Inuwa Waya Why I Want to Govern Kano


Malam Inuwa Waya retired as a general manager at NNPC after over 30 years of service, to pursue his ambition of becoming the Governor of Kano State in 2023. He talks to Ibrahim Shuaibu about his plans to run on the platform of the All Progressives Congress (APC), and his dreams for the state

Why did you resign from NNPC to join the 2023 governorship race in Kano?

I have been inundated with questions and queries on why I decided to voluntarily retire from my very important and prestigious position in NNPC to come into partisan politics and to chase what, in some people’s opinions, may not be possible or realisable. But I know why I decided to quit, even though I know it is not easy, especially having reached the climax of my career. I have been in NNPC since 26 August 1991. I can tell you that the corporation is the most credible and transparent government agency you can ever think of such that anyone who found himself in such a place would rather want to continue to stay till the last day of his retirement. Because of the level of transparency and accountability, NNPC is the only surviving agency among other corporations established almost at the same time. Think of where the National Electricity Commission, National Electric Power Authority, Nigerian Airways, Nigerian Postal Services, and Nigerian Railway Corporation. Except the Railway Service that until recently was resuscitated by President Muhammadu Buhari’s Government, others are now history. But NNPC is still there and waxing stronger and with the enactment of the Petroleum Industry Act, the corporation has assumed a new dimension in terms of more accountability, more profitability, and responsibility to justify shareholders’ resources and, who are the shareholders? So, when I realised I have been part and parcel of all this progress, it is only fair to ask why you are leaving the corporation this time. But as I said, I am happy that I left the NNPC in an excellent position. President Buhari has done extremely well to reposition not only the NNPC but the entire oil and gas sector. And NNPC, being the driving force, has set the center stage for this reposition.

Again, I realise there is a time for individuals to come and the time to leave the stage to the younger generation.

With all these reforms already taking place which are designed to increase the commerciality of NNPC, remember NNPC is no longer a corporation it is now a limited liability company that is why it is called NNPC limited. So you need to realise as a senior and management staff that these changes will usher in a rebirth of the corporation and it is only fair for those of us who have been there for long to step aside to allow the younger generation to take the mantle of leadership and deliver it to the Promised Land. That is my sacrifice and I know it is not easy but we just have to do that if we want the corporation to stand and to compete with other notable oil and gas limited companies in the world. Like Petro-brass in Brazil, Petrol Nass, Saudi Aramco, and the rest are all public companies, but on their own. So the NNPC will have to operate at an international level which needs young, talented, agile, and viable staff to carry the company to the international level. In my view, we need to understand that society and what we do is changing and that we must come to speed with the dynamism of global development.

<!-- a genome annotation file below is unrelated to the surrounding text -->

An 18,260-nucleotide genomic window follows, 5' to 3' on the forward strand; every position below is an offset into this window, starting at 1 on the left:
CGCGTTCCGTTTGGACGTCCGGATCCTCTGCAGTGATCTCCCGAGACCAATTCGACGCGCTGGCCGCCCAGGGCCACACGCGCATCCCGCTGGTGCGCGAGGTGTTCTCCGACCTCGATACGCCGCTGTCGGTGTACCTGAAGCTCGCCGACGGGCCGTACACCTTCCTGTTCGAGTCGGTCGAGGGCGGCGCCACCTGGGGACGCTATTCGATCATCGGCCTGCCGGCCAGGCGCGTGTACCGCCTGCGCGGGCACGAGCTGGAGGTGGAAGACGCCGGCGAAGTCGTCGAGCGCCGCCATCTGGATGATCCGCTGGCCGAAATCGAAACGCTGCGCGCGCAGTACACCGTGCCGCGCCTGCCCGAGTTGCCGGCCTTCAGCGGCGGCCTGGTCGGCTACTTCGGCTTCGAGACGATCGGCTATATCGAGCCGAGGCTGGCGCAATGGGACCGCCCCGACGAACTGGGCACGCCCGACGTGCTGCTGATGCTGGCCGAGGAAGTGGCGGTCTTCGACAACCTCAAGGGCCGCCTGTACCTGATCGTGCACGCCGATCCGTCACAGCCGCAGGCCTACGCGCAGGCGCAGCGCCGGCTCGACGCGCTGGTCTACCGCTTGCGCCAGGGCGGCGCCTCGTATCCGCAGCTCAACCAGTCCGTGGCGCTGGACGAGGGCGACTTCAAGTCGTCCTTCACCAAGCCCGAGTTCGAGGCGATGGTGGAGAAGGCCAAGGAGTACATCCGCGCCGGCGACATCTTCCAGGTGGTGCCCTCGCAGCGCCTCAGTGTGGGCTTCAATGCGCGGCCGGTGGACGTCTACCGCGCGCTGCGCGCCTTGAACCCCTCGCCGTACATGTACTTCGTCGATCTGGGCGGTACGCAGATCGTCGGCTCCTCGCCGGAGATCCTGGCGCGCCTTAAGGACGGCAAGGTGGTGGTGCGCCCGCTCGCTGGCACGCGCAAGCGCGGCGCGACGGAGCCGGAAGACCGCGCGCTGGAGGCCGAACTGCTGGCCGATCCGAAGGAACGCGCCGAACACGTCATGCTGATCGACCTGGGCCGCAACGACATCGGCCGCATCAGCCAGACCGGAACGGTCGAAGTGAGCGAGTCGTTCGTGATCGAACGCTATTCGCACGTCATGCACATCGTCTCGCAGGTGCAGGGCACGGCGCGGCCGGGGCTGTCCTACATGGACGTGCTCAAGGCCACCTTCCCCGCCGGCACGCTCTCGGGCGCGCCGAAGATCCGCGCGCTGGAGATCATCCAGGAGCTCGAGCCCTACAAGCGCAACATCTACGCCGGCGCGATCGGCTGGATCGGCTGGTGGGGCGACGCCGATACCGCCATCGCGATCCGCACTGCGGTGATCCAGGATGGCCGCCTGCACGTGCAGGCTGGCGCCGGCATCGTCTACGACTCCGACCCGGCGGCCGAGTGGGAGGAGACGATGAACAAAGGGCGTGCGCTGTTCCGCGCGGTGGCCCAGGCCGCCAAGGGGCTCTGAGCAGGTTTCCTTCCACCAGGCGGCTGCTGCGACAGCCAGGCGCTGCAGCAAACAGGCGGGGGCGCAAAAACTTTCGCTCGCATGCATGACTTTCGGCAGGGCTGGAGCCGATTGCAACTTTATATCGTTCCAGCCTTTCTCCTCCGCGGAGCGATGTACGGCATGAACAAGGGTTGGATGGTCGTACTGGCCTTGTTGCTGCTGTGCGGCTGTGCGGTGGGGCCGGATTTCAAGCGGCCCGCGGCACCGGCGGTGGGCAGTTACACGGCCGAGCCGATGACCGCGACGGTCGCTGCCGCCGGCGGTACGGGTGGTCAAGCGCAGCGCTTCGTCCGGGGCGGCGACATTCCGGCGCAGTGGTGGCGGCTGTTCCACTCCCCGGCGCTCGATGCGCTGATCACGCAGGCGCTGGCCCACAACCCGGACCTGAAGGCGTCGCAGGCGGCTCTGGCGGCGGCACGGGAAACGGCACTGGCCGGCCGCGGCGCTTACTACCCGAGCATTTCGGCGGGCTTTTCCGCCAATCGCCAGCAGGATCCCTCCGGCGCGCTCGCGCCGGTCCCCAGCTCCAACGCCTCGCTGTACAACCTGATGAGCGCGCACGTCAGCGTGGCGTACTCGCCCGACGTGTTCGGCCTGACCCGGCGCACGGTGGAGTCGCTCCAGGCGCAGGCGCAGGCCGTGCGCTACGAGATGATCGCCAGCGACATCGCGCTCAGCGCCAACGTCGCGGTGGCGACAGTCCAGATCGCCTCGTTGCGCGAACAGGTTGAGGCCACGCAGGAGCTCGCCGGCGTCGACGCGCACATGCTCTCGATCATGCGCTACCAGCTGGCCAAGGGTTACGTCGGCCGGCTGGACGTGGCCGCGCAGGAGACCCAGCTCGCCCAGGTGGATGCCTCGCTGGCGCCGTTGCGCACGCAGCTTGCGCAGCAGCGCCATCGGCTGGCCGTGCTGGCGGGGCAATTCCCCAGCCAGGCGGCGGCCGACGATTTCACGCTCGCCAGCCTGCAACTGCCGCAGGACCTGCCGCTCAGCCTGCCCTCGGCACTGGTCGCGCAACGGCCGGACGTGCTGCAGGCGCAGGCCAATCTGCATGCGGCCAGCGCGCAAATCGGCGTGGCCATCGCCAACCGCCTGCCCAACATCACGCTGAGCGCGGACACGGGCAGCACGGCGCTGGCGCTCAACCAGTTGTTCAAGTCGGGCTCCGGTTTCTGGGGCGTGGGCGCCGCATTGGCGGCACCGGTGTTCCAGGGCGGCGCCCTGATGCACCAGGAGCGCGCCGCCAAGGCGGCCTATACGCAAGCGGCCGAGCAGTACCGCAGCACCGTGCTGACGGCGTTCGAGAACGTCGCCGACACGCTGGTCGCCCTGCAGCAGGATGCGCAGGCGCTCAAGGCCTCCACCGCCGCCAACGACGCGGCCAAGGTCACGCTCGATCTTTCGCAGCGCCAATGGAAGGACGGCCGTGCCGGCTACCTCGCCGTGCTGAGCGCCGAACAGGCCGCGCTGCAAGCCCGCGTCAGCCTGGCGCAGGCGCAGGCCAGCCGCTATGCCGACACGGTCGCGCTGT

I am not sure if I’m going to be governor because there is no degree of certainty to prove that, but my sacrifice to resign from NNPC is more important to me than anything else. I believe the issue of becoming a governor is in the hands of God, even when you say it is in the hands of the people, you must also acknowledge the hands of God because we have several examples where many wishes have failed. Prince Audu won the election but died before the result was announced. We have another case in Zamfara where APC was elected and the Supreme Court returned the ticket to PDP. Thank God the state is back to APC. I am not out, technically speaking, because I want to be governor, but for a purpose.

Can you tell us the kind of leadership Kano State requires at this time and what will you do differently if elected to govern the state?